All of these drinks can irritate your intestinal tract and slow down healing. You want to avoid them at all costs until your digestive system is back to running at full steam.


While most proteins are permitted on the low fiber diet, you need to be careful with meat that is very fatty or has a lot of gristle. Gristly and fatty meat is difficult to digest, and may strain your already over-working digestive tract.

Tough skin (like pork skin) is also a no-no on the low fiber diet, as is fish skin and fish bones. If you’re going to eat fish, make sure it’s only meat (sans bones). Sardines and other small fish are best avoided until you’ve recovered.


Any fruit, nut and seed-based dessert is off-limits for the duration of your low-fiber diet. This includes:

  • Pecan pie
  • Fruit-filled cakes
  • Ice cream with fruit chunks
  • Fruit-based pies

In addition to fresh fruit, you also need to be worried about dried coconut, dried fruit, whole wheat flour, nuts, and seeds. Their high fiber content makes them dangerous for your low fiber diet.

Other Foods

Here are a few more foods you’d do well to avoid on the low-fiber diet:

  • Soups with chunks of veggies
  • Marmalade or jam made with fruit chunks, pips, or skins
  • Pickles, relish, and wholegrain mustard
  • Corn chips, popcorn
  • Hummus
  • Coleslaw
  • Chocolate-covered dried fruits, nuts, and seeds
  • All seeds and nuts

Avoid these foods to give your digestive system time to recover.

How to Cope With a Low Fiber Diet

For years, you’ve heard about the importance of eating plenty of fiber, and now you’re having to CUT BACK on that same fiber? It’s not an easy adjustment to make, and it will take work to make the shift to avoiding the nutrient that has been such a vital part of your life.

Below, we’ve come up with a few tips to help you get through your low fiber diet alive:

  • Cook right — You should avoid frying your food, as fried and fatty foods can irritate your digestive system. You should also minimize roasting, broiling, and grilling. Stir-frying, poaching, stewing, and boiling are your best options for cooking healthy, easy-to-digest meals.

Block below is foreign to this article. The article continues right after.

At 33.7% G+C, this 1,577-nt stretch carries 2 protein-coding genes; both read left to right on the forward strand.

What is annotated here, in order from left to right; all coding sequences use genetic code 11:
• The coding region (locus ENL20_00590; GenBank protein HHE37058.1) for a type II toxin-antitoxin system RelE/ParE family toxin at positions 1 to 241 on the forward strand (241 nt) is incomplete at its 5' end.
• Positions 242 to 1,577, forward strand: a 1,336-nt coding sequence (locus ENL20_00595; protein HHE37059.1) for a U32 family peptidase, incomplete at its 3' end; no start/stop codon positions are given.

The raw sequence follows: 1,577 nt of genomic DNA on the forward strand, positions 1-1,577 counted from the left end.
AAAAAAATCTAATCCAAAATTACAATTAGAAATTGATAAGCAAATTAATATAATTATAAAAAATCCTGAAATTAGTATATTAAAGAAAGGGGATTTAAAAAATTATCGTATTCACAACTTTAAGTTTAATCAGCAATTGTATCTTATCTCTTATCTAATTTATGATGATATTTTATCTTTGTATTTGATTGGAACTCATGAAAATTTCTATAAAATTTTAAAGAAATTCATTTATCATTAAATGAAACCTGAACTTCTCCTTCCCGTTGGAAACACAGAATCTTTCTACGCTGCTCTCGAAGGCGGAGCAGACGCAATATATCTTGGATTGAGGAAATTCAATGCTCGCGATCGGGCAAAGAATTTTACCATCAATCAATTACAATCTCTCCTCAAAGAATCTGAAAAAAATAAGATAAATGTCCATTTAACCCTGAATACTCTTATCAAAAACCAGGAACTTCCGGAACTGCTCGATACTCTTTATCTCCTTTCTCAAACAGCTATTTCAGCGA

• Watch it with the spices — Most herbs and spices are permitted on the low fiber diet, but food that is too heavily spiced can irritate your digestive system. Don’t eat spicy food, and go easy on the stronger spices like garlic, turmeric, and pepper.
  • Drink more — Your digestive system is going to be struggling to keep up with your new diet and recovering at the same time. You MUST drink more water to keep your digestive system working well. Constipation is a very real threat, and the only way to prevent it is to add more water and herbal tea to your life.
  • Read food labels — You’d be amazed where you can find foods with added fiber! If you’re going to buy premade juices, soups, stews, and other foods, make sure to read the label to find out if there is any added fiber.
  • Chew your food well — The more you chew, the easier it is for your digestive system to break down and absorb the nutrients from your food. Eat slowly, and make sure to chew each bite at least 20 times before swallowing.
  • Mix it up — If you eat the same thing day in and day out, you’re going to get sick and tired of the low fiber diet. Try to add plenty of variety to your meal plan so you enjoy your meals.
  • Watch the temperatures — Food that is either too cold or too hot can cause problems with your digestive tract. Try to eat food that is room temperature, warm, or cool. Frozen, ice, and steaming foods are a no-no!
  • Introduce new foods one at a time — As you are recovering from your surgery, cancer treatment, or inflammatory disease, you want to take things slow. Give your digestive tract time to adjust to the foods you’re eating, so introduce new foods one at a time.
  • Remember it’s only short-term — This isn’t a diet that will last for the rest of your life–only until your intestines are healed. This diet usually lasts for 6-8 weeks, though sometimes it can stretch on for a few months. This is NOT a weight loss diet, but it’s designed to combat a specific health issue.
  • Get more vitamins and minerals — You may want to ask your doctor about supplements you can take to ensure you are getting enough vitamins and minerals in your life. The last thing you want is to add a nutrient deficiency to your existing health problems!

Follow the advice listed here, and you’ll be able to get through your low fiber diet and come out the other side healthier and stronger as a result.

Making this diet a routine should do wonders not only on your body and physique, but also to your health. The visible results should inspire you to do better and keep yourself working harder on maintaining it.


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Check out more info on low fibre vegetables here:

What Does Fiber Do to Your Body?
Everything You Need to Know About the Benefits of Eggplant
What A 7-Day Diet Meal Plan Looks Like
The Amazing Health Benefits of Carrots and How to Add Them to Your Diet